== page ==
Ukrainian gunners finally get shells to stop Russians near Kharkiv

Ukrainian servicemen load shells in an M109 self-propelled howitzer before firing towards Russian troops near the town of Vovchansk

By Inna Varenytsia

NEAR VOVCHANSK, Ukraine (Reuters) - Ukrainian servicemen operating a howitzer in Kharkiv region near the Russian border work around the clock to stop an incursion by Moscow's troops, and they are finally getting the shells to do it.

Ukraine's defenders were hamstrung for months by shortages of artillery shells and other weapons as U.S. Congress held up billions of dollars worth of military aid. As the lawmakers in Washington argued, Russia's forces pressed their advantage on the frontlines, pushing forward on the eastern front.

With a $61 billion aid package belatedly approved by Congress last month, Ukraine's gunners say the crippling shortages are starting to ease.

Those in the northern districts of Kharkiv region say the fighting is more intense than their previous assignment in Bakhmut, the town in eastern Ukraine seized by Russia last year and reduced to rubble by months of fighting.

"It's 24/7, their infantry keeps coming, we keep fighting their attacks. At least we are trying to. Whenever possible, we take them down," said Pavlo, a gunner of Ukraine's 92nd Separate Assault brigade operating a howitzer.

"We were positioned in the Bakhmut area before, now we have been transferred here. It's much 'hotter' here. We didn't have shells there. Here, at least we have shells, they started delivering them. We have something to work with, to fight."

Russian forces pushed across the border earlier this month and say they have captured about a dozen villages.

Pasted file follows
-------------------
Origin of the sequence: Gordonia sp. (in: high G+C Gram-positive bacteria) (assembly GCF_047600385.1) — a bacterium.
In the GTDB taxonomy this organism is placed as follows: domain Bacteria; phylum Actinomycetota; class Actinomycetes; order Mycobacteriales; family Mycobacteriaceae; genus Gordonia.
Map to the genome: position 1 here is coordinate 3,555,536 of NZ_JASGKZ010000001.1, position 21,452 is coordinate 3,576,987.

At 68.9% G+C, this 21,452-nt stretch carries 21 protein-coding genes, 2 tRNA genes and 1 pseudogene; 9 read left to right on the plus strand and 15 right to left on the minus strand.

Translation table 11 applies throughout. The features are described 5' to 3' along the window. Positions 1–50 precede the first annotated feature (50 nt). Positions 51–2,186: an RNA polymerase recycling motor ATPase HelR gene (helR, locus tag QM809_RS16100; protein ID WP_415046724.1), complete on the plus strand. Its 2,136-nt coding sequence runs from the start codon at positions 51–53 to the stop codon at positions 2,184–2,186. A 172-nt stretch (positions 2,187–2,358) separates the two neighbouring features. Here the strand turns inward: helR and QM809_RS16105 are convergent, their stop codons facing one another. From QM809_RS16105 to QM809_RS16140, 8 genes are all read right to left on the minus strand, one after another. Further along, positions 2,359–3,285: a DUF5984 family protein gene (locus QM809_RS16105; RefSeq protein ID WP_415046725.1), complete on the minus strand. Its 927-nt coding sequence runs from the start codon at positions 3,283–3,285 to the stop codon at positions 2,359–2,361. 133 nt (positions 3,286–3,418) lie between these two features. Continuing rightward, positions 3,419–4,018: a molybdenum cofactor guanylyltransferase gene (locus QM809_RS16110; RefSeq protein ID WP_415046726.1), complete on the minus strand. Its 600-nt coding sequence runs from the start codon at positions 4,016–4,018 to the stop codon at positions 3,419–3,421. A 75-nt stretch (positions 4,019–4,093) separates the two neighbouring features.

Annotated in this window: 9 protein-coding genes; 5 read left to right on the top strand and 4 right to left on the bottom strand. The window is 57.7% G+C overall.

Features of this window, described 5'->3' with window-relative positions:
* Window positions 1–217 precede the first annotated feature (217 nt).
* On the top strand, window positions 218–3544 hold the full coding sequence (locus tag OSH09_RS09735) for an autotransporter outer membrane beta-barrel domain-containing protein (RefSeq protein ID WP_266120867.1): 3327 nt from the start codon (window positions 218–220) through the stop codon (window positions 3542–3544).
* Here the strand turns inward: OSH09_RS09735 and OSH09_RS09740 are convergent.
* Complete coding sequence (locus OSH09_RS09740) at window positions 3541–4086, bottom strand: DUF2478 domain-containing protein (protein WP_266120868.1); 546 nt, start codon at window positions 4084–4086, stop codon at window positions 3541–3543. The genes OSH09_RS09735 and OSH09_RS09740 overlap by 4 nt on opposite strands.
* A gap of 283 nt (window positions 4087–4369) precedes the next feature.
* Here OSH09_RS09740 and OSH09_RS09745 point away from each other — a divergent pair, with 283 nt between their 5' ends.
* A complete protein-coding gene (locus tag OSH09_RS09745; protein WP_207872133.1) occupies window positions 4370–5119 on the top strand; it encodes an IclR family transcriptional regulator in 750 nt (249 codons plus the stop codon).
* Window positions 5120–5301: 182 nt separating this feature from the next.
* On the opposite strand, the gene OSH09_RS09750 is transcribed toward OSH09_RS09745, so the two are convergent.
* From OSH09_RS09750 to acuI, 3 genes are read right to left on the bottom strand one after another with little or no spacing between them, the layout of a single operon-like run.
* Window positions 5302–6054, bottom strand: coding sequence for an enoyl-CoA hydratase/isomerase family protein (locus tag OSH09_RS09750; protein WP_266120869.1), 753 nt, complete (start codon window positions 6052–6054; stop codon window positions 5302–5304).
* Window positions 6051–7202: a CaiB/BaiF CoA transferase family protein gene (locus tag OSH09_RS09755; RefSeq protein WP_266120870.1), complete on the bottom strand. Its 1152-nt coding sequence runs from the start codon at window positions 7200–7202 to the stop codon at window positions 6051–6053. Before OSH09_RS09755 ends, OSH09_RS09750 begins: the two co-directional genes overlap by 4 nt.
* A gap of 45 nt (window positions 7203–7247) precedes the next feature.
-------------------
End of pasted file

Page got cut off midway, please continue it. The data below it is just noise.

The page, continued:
The town of Vovchansk, 5 km (three miles) inside the border, remains the focal point of the incursion. Ukrainian forces control about 60 % of the town and are fighting house-to-house to fend off Russian attacks.

The stakes are high - capturing Vovchansk would be Russia's most significant gain since launching the assault. Kharkiv, Ukraine's second largest city, lies 70 km away.

"We see them walking down the road, 5 km away all the way from Shebekino," said Vitalii, commander of the brigade's artillery unit, referring to a town on the Russian side of the border.

"We see them walking on foot to their positions. As they move, we of course try to hit them , to inflict maximum casualties."

Officers pore over drone footage of Vovchansk, with smoke rising over different districts, to assess the situation below. Monitors are checked, calculations made.

Two men are tasked with ensuring the howitzer is well camouflaged - with tree boughs.

Vitalii is confident that the shells will keep coming as everyone is aware of the importance of holding their line.

"Yes, we will be getting ammunition because we are up against a large and serious enemy group," he said.

"If we can demonstrate now that we are able in such an extreme situation to stop the enemy's big scale assault on Kharkiv and Kharkiv region, the enemy will not dare to think of attacking Kyiv, Chernihiv, Sumy or Poltava region."

(Writing by Ron Popeski; Editing by Stephen Coates)